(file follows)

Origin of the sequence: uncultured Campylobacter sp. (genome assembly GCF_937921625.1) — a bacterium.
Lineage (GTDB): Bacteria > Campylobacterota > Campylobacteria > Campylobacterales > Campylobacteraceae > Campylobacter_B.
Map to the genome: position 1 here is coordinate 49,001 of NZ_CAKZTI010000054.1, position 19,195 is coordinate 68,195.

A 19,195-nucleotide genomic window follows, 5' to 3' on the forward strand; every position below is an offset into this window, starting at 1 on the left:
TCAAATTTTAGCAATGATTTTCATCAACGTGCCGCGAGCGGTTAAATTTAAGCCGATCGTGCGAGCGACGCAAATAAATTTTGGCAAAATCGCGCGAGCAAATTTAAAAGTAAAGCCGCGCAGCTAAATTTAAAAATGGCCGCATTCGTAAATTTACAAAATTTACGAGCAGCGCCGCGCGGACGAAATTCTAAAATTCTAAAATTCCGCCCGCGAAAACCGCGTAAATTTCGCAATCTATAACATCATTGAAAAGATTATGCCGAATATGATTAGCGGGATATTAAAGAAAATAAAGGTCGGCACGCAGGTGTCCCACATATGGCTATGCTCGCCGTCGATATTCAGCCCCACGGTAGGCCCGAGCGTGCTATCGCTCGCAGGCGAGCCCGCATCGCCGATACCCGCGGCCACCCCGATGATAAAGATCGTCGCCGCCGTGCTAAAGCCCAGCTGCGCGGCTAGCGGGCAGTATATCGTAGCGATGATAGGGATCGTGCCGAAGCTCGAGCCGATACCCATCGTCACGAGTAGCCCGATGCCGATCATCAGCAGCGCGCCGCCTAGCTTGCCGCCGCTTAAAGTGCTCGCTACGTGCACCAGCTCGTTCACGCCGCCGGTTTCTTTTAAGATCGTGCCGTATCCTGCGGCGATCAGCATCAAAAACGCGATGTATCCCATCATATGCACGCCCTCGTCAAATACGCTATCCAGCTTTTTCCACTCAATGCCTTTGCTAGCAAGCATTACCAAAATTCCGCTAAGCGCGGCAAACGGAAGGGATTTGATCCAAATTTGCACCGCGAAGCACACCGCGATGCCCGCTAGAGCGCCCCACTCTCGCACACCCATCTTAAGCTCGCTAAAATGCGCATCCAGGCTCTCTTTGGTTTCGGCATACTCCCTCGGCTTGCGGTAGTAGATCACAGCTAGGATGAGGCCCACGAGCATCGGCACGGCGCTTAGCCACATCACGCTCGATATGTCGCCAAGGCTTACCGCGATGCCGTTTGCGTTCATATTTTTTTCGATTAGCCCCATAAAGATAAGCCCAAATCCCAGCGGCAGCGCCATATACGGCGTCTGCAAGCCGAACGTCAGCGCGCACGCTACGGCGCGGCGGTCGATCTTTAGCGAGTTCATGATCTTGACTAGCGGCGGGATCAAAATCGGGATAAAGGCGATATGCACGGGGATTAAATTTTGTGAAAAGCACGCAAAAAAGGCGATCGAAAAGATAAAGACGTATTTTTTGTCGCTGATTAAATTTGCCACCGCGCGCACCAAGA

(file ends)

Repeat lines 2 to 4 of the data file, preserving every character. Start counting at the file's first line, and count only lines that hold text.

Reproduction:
Lineage (GTDB): Bacteria > Campylobacterota > Campylobacteria > Campylobacterales > Campylobacteraceae > Campylobacter_B.
Map to the genome: position 1 here is coordinate 49,001 of NZ_CAKZTI010000054.1, position 19,195 is coordinate 68,195.

A 19,195-nucleotide genomic window follows, 5' to 3' on the forward strand; every position below is an offset into this window, starting at 1 on the left: